De­fla­tion slows to 1.7 pct in De­cem­ber

Kathimerini English - - Front Page -

Greece’s deep re­ces­sion dragged con­sumer prices down in De­cem­ber for the 10th con­sec­u­tive month but the de­fla­tion rate eased from a record set the pre­vi­ous month, data showed yes­ter­day. Record un­em­ploy­ment, wage cuts and spare ca­pac­ity in the econ­omy con­tin­ued to pull prices down, mak­ing the econ­omy more com­pet­i­tive but threat­en­ing to hurt Greece’s ef­forts to rein in debt. Con­sumer prices fell 1.7 per­cent on an an­nual ba­sis in De­cem­ber af­ter fall­ing 2.9 per­cent in Novem­ber, when it hit its high­est level of de­fla­tion since monthly records be­gan in 1960. “The slow­down in pace in De­cem­ber was due to spe­cial dis­counts of­fered in the pre­vi­ous month. The new read­ing is more in line with the over­all trend which is ex­pected to con­tinue for the next cou­ple of quar­ters,” said Nikos Mag­gi­nas, econ­o­mist at Greece’s Na­tional Bank. De­cem­ber’s de­fla­tion read­ing was at a slower pace than fore­casts by econ­o­mists who were ex­pect­ing prices to fall by 2.2 per­cent. The lat­est read­ing brought last year’s av­er­age to a fall in prices of 0.9 per­cent. The econ­omy has been in de­fla­tion ter­rain for 10 months in­clud­ing De­cem­ber. yes­ter­day in Brus­sels. Greek of­fi­cials have the task of lead­ing ne­go­ti­a­tions on be­half of the EU’s 28 mem­ber states as they seek a com­pro­mise with the di­rectly elected Euro­pean Par­lia­ment on the shape of a cen­tral agency for sav­ing or shut­ter­ing eu­roarea banks as part of at­tempts to cut the link be­tween lenders and sov­er­eigns that fu­eled Europe’s debt cri­sis. Strik­ing a deal on the Sin­gle Res­o­lu­tion Mech­a­nism is a pri­or­ity for Greece, which took over the ro­tat­ing pres­i­dency of the EU on Jan­uary 1, Fi­nance Min­is­ter Yan­nis Stournaras told re­porters in Athens last Tues­day. The even­tual sys­tem should en­able de­ci­sion-mak­ing for bank res­o­lu­tion that “should be quick and not overly com­plex,” Busi­nessEurope said in yes­ter­day’s let­ter.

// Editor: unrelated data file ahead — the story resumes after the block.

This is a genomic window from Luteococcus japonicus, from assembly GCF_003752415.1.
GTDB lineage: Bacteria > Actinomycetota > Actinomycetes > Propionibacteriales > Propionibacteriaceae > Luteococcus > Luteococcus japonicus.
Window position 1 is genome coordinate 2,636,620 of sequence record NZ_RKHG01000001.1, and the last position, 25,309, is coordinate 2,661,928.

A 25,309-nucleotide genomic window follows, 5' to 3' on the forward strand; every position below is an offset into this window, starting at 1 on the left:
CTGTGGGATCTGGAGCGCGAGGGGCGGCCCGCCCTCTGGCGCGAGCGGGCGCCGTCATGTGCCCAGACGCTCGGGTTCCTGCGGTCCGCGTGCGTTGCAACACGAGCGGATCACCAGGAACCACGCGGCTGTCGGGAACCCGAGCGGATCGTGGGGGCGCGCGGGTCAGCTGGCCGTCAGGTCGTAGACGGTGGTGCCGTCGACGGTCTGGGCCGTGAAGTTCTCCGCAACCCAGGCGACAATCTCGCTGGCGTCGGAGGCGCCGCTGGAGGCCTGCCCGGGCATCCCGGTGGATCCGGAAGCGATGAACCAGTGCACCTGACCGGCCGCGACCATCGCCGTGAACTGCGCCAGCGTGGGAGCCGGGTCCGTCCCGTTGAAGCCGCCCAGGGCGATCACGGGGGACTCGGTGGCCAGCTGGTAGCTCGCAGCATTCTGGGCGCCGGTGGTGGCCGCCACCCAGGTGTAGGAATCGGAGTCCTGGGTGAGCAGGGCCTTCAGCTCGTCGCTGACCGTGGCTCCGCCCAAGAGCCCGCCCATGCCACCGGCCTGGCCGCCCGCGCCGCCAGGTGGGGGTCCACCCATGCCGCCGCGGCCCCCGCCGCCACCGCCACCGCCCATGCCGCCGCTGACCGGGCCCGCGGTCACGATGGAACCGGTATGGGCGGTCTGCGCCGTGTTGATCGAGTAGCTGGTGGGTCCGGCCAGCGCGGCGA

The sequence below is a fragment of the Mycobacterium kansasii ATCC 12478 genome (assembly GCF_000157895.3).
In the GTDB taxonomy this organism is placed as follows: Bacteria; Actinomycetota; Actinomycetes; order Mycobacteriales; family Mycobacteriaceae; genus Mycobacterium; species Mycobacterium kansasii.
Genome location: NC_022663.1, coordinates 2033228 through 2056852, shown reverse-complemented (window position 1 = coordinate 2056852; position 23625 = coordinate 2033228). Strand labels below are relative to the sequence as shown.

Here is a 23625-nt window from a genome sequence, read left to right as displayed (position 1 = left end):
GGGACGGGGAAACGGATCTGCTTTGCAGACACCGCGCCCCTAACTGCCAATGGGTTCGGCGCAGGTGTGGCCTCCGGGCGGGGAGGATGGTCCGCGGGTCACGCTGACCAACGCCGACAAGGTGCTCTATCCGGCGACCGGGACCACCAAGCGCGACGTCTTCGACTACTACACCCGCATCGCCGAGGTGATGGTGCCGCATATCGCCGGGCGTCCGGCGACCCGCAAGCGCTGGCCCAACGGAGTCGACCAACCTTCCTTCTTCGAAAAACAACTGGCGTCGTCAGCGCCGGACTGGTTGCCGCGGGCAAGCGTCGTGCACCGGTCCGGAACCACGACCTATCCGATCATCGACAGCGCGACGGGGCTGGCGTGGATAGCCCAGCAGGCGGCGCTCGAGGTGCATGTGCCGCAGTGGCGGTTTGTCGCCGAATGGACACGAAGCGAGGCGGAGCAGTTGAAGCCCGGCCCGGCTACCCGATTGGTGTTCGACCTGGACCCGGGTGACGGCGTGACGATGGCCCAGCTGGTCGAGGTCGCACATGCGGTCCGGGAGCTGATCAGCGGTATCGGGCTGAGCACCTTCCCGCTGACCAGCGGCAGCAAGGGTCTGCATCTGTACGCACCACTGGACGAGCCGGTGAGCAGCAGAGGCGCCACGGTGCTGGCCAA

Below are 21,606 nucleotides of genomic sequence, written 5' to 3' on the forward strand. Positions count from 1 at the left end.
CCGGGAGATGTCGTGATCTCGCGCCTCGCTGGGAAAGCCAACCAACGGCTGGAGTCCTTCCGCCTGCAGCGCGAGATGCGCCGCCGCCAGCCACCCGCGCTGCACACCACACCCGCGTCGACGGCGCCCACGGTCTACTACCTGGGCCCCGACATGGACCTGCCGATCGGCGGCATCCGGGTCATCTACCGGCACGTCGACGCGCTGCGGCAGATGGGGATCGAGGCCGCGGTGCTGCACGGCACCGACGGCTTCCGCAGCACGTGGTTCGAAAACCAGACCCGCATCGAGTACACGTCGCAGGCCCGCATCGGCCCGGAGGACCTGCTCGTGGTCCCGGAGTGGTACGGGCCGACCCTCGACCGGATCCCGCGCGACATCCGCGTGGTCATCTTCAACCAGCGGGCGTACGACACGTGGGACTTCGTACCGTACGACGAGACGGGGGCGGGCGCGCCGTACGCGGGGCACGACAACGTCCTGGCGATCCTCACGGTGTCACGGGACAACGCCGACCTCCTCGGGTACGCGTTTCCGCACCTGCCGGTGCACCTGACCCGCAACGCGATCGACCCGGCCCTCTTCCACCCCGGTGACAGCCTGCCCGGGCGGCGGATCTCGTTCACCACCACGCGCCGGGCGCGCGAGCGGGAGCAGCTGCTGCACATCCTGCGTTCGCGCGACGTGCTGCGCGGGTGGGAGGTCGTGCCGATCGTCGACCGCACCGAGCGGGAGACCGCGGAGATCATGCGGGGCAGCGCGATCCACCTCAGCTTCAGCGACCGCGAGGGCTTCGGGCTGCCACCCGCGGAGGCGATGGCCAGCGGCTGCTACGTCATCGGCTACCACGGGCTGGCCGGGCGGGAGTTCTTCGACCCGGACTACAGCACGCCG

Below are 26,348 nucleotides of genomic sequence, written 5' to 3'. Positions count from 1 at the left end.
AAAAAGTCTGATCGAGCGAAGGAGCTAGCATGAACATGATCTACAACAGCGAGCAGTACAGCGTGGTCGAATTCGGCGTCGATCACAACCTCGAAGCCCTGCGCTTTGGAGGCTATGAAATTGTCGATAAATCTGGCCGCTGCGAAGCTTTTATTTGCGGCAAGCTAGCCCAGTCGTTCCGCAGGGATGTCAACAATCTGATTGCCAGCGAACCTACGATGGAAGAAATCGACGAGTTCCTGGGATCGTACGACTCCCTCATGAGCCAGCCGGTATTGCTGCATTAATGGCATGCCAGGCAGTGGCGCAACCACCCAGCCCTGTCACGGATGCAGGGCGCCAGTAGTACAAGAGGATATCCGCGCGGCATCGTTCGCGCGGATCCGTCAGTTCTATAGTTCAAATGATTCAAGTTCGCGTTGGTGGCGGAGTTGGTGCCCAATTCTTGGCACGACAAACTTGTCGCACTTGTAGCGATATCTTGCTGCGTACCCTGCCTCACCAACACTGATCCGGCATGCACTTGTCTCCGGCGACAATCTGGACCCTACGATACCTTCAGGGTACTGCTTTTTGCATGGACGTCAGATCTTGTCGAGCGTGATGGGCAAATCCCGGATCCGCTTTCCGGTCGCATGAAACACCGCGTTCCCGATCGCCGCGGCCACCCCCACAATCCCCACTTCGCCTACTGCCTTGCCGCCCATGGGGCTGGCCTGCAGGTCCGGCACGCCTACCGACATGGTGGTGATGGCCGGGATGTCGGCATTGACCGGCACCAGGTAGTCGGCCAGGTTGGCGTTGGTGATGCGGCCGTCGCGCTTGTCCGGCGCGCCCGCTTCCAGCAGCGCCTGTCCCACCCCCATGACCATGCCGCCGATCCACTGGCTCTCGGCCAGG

White week.

In the next few days Greece’s min­istries of Ed­u­ca­tion and Tourism De­vel­op­ment are ex­pected to an­nounce the in­tro­duc­tion of a midterm weekly va­ca­tion for schools in the first week of March, which in­cludes the Clean Mon­day hol­i­day (March 3-7), in a bid to boost do­mes­tic win­ter tourism. The so­called “white week” fol­lows a re­quest from the tourism in­dus­try and is aimed at ex­tend­ing the tourism sea­son, and fol­lows a pat­tern set in other Euro­pean coun­tries.

Safe bonds.

Greek gov­ern­ment bonds, the high­est-yield­ing in the euro area, may now be safer than Por­tuguese se­cu­ri­ties, ac­cord­ing to Insight In­vest­ment Man­age­ment Ltd. The risk of in­vestors hav­ing to ac­cept more losses on Greek debt has abated fol­low­ing a write­down on the se­cu­ri­ties in 2012, Gareth Cole­smith, a se­nior money man­ager at Insight In­vest­ment, said in an in­ter­view in Lon­don on Jan­uary 10. The com­pany would con­sider in­vest­ing, should Greece pro­ceed with a pos­si­ble sale of five-year notes in the sec­ond half of the year, he said.

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